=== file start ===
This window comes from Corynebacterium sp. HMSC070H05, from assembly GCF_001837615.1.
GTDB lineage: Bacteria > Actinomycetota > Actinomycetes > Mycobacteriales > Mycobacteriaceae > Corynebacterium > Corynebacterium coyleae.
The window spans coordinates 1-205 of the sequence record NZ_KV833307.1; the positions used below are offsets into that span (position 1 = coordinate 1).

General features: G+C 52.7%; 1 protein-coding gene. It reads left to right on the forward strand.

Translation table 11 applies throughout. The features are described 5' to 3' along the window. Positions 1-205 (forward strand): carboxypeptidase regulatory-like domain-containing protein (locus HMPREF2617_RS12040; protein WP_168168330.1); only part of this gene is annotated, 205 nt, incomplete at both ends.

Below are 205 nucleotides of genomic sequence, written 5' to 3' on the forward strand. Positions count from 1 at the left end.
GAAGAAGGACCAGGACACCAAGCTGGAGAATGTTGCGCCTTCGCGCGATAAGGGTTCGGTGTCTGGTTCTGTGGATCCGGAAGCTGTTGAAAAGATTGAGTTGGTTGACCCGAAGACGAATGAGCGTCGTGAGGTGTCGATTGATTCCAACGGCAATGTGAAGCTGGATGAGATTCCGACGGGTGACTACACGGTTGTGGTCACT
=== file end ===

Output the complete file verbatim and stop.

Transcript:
This window comes from Corynebacterium sp. HMSC070H05, from assembly GCF_001837615.1.
GTDB lineage: Bacteria > Actinomycetota > Actinomycetes > Mycobacteriales > Mycobacteriaceae > Corynebacterium > Corynebacterium coyleae.
The window spans coordinates 1-205 of the sequence record NZ_KV833307.1; the positions used below are offsets into that span (position 1 = coordinate 1).

General features: G+C 52.7%; 1 protein-coding gene. It reads left to right on the forward strand.

Translation table 11 applies throughout. The features are described 5' to 3' along the window. Positions 1-205 (forward strand): carboxypeptidase regulatory-like domain-containing protein (locus HMPREF2617_RS12040; protein WP_168168330.1); only part of this gene is annotated, 205 nt, incomplete at both ends.

Below are 205 nucleotides of genomic sequence, written 5' to 3' on the forward strand. Positions count from 1 at the left end.
GAAGAAGGACCAGGACACCAAGCTGGAGAATGTTGCGCCTTCGCGCGATAAGGGTTCGGTGTCTGGTTCTGTGGATCCGGAAGCTGTTGAAAAGATTGAGTTGGTTGACCCGAAGACGAATGAGCGTCGTGAGGTGTCGATTGATTCCAACGGCAATGTGAAGCTGGATGAGATTCCGACGGGTGACTACACGGTTGTGGTCACT